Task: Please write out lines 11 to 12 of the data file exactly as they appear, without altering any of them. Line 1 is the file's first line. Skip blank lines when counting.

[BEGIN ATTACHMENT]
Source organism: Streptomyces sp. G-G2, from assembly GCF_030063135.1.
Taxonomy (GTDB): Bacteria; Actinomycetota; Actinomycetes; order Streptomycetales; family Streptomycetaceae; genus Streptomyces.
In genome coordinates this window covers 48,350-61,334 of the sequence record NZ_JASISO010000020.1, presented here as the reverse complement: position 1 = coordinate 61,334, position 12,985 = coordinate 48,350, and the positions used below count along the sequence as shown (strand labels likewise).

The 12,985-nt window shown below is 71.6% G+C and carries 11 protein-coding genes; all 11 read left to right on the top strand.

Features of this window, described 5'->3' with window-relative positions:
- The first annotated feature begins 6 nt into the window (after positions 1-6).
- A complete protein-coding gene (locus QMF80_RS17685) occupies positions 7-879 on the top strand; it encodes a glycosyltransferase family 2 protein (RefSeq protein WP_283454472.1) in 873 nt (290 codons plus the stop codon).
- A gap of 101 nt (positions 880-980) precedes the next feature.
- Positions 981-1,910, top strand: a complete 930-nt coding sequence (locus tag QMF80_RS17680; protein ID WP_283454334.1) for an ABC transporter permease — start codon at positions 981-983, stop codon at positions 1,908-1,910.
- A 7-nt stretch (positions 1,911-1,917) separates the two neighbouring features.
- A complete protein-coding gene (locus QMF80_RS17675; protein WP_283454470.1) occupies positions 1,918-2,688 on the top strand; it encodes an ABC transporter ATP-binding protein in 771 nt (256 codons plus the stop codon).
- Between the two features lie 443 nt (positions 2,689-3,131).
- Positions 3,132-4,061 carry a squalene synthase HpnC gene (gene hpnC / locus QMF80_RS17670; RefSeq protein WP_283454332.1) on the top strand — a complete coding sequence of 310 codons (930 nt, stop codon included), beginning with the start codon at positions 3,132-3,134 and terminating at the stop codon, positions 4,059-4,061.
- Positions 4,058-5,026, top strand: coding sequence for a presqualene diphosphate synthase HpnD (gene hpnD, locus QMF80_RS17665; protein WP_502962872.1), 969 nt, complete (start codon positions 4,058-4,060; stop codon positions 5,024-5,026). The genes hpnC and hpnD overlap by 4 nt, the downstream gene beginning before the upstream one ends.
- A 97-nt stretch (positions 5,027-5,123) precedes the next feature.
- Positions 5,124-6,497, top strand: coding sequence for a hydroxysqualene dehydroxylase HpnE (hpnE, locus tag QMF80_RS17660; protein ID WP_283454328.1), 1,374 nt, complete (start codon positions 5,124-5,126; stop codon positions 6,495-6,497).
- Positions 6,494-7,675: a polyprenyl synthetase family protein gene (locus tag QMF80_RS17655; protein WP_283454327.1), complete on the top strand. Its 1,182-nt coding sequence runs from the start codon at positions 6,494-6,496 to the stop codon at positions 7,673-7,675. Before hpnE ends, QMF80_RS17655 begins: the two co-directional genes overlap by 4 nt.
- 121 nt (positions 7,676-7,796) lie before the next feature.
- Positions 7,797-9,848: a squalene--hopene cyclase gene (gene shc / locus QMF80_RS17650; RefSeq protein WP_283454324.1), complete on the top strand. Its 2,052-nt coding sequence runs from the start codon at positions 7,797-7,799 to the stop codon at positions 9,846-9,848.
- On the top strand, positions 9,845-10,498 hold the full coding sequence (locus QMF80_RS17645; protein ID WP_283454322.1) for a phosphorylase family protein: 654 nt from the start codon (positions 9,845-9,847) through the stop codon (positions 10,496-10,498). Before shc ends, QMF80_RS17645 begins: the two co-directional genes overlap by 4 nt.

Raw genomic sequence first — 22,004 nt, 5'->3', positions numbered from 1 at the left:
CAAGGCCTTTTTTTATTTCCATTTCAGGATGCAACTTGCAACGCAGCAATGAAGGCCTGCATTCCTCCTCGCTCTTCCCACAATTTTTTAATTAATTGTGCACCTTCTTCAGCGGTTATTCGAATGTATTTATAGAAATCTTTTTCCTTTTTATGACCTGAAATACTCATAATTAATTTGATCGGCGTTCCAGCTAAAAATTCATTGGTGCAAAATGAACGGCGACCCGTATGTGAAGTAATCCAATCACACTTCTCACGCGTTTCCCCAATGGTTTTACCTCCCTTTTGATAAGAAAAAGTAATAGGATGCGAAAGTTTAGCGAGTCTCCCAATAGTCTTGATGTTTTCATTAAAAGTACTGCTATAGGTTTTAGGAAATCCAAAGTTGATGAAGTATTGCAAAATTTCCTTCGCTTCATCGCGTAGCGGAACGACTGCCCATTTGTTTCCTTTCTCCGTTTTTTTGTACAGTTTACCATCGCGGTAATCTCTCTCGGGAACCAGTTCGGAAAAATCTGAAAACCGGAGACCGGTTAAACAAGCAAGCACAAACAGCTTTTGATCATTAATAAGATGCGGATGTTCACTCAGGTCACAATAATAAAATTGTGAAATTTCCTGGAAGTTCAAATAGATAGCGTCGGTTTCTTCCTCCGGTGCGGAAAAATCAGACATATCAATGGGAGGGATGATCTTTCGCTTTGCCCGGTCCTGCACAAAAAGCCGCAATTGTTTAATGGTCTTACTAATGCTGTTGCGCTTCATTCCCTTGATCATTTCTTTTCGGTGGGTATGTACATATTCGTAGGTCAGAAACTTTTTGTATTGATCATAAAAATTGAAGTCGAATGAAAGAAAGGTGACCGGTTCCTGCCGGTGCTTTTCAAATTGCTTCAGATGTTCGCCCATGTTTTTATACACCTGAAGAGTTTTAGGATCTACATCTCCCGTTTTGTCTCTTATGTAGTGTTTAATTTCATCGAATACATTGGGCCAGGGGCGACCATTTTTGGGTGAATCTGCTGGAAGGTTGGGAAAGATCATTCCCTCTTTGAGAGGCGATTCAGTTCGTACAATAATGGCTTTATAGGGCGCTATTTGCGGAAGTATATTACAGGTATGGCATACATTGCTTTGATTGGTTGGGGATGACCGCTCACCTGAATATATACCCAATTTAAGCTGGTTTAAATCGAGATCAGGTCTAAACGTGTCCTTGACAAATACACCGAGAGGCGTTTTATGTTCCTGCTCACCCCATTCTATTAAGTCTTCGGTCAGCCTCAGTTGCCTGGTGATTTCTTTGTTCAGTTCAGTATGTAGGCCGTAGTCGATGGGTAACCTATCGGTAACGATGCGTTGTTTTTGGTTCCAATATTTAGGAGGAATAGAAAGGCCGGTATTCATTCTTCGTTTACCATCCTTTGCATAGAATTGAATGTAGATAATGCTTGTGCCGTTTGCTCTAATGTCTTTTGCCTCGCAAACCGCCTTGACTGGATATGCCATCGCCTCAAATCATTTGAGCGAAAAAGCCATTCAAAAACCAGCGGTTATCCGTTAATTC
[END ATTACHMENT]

- A complete protein-coding gene (locus QMF80_RS17675; protein WP_283454470.1) occupies positions 1,918-2,688 on the top strand; it encodes an ABC transporter ATP-binding protein in 771 nt (256 codons plus the stop codon).
- Between the two features lie 443 nt (positions 2,689-3,131).